Robert frost poem choices are

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Choices made in "The Road Not Taken" In 'The Road Not Taken' by Robert Frost, the speaker has to make a difficult decision about choosing one of two equally promising roads to travel on. This poem is easy for people to identify with because people all have to make difficult decisions in their lives. I admire the poem because it shows this dilemma really well. But in the end of the poem the speaker changes his tone and seems to regret the choice he made after all. I don't like this tone of the poem because the speaker is being dishonest with himself as he talks about how he made the wrong choice and how that has changed the rest of his life.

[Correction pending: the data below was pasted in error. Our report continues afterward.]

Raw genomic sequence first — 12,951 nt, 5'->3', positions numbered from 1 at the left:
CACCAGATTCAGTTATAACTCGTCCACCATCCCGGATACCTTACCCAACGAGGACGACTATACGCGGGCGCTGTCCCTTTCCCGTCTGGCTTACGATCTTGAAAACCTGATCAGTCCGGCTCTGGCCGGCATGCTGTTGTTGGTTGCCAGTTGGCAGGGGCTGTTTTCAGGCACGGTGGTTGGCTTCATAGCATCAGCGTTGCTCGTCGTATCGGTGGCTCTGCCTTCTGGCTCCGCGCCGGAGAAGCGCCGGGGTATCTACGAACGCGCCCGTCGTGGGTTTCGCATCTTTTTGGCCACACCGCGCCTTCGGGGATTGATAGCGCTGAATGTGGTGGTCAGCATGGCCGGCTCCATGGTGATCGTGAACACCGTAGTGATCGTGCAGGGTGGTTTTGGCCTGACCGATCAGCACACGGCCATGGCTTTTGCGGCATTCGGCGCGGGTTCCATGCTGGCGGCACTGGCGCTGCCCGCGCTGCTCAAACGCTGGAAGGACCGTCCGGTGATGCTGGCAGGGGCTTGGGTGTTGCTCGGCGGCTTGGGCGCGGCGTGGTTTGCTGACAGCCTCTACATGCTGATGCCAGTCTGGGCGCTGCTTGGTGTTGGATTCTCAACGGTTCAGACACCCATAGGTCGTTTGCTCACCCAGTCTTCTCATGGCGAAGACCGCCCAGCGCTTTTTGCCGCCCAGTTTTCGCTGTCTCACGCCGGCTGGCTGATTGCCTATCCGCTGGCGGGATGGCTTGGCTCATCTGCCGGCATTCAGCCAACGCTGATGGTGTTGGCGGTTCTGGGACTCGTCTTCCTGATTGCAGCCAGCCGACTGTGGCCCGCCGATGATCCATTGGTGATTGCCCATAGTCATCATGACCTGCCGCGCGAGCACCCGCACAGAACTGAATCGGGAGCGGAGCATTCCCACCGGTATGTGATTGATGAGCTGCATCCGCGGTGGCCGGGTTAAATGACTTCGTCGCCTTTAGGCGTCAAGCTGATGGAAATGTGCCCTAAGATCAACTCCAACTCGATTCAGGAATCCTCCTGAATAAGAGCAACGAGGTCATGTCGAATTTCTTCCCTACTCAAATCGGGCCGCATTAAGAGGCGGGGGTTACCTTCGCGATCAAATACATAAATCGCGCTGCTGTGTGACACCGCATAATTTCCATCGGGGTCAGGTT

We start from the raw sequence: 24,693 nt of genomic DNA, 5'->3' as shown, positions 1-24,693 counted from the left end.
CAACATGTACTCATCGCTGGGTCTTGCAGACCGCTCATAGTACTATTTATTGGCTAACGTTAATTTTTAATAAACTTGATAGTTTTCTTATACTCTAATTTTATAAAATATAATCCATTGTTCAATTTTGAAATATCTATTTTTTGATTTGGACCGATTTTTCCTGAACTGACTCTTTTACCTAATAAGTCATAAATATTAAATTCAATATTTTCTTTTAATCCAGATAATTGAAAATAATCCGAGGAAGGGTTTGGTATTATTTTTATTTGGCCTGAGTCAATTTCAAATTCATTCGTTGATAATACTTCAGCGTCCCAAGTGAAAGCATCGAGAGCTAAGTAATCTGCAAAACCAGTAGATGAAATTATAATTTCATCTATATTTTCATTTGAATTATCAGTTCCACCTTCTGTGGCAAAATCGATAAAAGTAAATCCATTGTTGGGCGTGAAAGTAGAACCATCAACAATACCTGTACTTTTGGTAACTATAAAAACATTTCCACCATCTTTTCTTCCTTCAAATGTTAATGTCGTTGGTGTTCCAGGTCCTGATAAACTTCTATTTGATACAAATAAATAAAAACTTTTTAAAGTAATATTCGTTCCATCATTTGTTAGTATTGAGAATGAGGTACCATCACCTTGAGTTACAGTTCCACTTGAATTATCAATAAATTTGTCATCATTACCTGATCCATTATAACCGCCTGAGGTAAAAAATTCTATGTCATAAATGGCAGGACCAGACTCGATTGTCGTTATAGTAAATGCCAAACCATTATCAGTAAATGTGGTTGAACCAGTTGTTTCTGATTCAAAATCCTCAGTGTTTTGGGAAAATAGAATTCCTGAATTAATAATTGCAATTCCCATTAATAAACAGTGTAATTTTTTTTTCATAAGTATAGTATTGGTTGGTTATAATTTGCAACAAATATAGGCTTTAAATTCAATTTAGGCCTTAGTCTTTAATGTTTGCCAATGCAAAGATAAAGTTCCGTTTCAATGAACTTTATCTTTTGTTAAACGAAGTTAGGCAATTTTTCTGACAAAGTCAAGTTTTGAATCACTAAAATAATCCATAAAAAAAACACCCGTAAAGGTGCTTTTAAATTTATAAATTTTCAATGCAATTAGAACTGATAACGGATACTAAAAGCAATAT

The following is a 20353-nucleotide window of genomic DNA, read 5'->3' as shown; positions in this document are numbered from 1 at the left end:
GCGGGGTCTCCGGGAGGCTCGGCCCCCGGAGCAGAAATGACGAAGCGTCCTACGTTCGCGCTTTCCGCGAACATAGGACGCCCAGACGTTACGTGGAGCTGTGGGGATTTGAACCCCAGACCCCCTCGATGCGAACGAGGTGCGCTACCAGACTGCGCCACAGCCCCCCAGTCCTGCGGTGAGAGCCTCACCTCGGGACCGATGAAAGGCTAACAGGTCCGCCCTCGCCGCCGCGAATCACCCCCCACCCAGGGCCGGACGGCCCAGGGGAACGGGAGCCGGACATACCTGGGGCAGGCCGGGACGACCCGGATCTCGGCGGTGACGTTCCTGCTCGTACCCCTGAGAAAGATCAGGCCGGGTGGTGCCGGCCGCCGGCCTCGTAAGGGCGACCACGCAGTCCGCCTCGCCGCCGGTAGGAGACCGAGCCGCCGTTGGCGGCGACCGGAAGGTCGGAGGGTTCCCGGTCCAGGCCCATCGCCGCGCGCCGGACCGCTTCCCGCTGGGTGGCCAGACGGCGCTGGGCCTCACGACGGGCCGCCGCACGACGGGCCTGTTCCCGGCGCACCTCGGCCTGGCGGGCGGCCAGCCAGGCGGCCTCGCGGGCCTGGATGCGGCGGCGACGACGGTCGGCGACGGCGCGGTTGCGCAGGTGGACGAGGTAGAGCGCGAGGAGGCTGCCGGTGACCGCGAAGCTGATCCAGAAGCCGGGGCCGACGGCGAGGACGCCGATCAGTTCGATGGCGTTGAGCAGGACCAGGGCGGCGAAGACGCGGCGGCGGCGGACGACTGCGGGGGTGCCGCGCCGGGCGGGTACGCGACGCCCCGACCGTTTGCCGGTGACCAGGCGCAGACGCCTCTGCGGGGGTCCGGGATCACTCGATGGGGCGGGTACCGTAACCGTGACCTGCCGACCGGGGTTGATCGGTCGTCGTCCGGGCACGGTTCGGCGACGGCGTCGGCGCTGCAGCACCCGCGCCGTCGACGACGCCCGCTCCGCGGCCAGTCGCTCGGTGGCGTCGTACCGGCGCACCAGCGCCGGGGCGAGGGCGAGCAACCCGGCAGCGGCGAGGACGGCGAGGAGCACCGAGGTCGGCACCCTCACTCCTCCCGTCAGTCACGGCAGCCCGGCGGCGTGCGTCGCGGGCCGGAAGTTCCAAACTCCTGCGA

The poem begins simple enough, "Two roads diverged in a yellow wood," as the speaker sees two roads before him and obviously he can't travel both.

He tries to consider the consequences as he "looked down one as far as I could". But each road "bent in the undergrowth" as where each road lead to is not obvious. It's unclear to him what the consequences would be if he chooses either road.

The second stanza shows the difficulty of making choices. The speaker tries to distinguish one road from another as he describes one road as "having perhaps the better claim". Here he tries to make an excuse for choosing this road over the other - "because it was grassy and wanted wear." But in line 10 he confesses that both roads are, in fact, not different at all - "as for that passing there had worn them really about the same".

In the third stanza the speaker realizes he has to make a decision soon as he can't just stand there...